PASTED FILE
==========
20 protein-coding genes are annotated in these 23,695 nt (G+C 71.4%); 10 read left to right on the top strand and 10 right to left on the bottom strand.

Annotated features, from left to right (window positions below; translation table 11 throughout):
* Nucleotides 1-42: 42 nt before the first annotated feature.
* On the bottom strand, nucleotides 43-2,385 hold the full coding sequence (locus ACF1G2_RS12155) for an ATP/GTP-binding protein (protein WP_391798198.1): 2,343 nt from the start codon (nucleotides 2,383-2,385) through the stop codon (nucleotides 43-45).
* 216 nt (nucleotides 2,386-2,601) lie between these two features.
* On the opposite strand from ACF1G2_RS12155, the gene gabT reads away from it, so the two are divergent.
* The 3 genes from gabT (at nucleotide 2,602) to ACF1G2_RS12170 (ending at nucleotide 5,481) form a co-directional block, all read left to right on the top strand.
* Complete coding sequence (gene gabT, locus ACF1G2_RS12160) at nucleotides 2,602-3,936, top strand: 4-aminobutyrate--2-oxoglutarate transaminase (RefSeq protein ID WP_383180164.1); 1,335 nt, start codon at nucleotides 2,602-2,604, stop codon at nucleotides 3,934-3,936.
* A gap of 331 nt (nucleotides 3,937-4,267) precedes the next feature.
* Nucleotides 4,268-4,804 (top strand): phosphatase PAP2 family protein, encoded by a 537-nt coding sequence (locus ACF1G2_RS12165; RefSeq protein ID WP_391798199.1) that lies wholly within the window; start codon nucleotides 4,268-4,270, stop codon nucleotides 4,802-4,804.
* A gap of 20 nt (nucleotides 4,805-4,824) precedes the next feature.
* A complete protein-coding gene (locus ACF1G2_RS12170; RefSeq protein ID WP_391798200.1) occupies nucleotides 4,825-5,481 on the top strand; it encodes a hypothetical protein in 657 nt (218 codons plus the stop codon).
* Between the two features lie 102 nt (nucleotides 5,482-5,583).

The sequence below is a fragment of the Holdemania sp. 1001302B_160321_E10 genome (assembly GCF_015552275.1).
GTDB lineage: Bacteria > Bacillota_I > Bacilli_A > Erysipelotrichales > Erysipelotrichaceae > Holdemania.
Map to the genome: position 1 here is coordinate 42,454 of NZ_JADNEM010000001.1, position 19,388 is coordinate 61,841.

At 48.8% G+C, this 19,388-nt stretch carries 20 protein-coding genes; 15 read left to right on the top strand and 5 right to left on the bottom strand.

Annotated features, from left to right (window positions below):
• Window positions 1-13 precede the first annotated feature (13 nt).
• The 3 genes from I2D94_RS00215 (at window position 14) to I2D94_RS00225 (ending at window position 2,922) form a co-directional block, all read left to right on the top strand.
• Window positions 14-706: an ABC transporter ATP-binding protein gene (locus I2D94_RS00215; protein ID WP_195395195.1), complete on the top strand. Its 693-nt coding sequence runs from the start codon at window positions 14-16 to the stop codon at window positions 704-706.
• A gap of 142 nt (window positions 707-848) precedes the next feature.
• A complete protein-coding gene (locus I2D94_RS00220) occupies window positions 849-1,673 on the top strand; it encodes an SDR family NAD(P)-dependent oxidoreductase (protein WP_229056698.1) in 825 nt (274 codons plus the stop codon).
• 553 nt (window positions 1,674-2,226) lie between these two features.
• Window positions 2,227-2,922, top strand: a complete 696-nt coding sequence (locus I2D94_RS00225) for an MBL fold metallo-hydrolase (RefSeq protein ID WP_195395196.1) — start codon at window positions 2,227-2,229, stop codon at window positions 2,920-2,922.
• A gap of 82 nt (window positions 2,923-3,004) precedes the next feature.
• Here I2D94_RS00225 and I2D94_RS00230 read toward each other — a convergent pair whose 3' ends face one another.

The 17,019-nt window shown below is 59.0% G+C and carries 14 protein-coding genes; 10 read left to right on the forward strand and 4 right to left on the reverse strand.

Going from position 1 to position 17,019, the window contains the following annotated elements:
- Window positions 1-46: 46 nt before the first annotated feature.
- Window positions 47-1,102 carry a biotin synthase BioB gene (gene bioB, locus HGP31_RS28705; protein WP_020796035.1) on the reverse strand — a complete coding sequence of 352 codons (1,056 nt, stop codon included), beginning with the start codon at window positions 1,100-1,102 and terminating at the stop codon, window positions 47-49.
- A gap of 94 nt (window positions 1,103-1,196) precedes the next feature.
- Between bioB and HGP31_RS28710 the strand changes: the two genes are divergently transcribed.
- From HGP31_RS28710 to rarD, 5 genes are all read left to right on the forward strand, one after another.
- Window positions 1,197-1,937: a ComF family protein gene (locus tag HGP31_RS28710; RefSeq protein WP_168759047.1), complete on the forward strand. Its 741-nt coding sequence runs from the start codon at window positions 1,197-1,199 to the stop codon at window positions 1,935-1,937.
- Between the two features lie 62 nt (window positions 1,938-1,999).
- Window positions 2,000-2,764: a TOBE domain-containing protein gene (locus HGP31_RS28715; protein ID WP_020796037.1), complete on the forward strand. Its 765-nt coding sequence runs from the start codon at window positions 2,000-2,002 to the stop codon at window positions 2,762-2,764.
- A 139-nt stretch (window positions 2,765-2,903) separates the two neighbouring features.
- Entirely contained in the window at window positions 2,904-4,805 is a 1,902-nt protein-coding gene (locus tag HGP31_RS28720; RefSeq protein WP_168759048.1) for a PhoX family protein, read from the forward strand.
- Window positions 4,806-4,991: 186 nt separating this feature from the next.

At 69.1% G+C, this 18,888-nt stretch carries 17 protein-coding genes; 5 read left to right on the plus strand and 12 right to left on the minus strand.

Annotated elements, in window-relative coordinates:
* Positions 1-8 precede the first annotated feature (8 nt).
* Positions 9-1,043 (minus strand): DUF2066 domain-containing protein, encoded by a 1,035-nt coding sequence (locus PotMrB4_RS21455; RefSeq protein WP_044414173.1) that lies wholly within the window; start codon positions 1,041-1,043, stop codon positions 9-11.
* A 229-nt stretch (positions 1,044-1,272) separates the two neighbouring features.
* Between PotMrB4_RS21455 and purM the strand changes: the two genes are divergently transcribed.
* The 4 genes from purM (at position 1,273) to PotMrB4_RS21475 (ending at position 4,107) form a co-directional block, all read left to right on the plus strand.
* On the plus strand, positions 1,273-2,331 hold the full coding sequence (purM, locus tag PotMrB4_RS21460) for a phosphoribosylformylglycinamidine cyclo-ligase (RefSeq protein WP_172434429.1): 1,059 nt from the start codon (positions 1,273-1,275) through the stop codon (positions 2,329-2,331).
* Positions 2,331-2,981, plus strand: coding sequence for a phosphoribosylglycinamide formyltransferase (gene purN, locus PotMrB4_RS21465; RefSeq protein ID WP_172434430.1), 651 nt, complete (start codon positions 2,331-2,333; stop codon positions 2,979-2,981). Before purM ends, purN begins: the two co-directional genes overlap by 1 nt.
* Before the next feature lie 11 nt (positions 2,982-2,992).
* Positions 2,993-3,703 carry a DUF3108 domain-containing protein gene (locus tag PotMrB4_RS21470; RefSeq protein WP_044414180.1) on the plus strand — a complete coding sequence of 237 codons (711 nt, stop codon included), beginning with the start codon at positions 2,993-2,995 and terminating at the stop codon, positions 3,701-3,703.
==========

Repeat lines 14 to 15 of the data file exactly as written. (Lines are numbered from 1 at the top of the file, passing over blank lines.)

The sequence below is a fragment of the Holdemania sp. 1001302B_160321_E10 genome (assembly GCF_015552275.1).
GTDB lineage: Bacteria > Bacillota_I > Bacilli_A > Erysipelotrichales > Erysipelotrichaceae > Holdemania.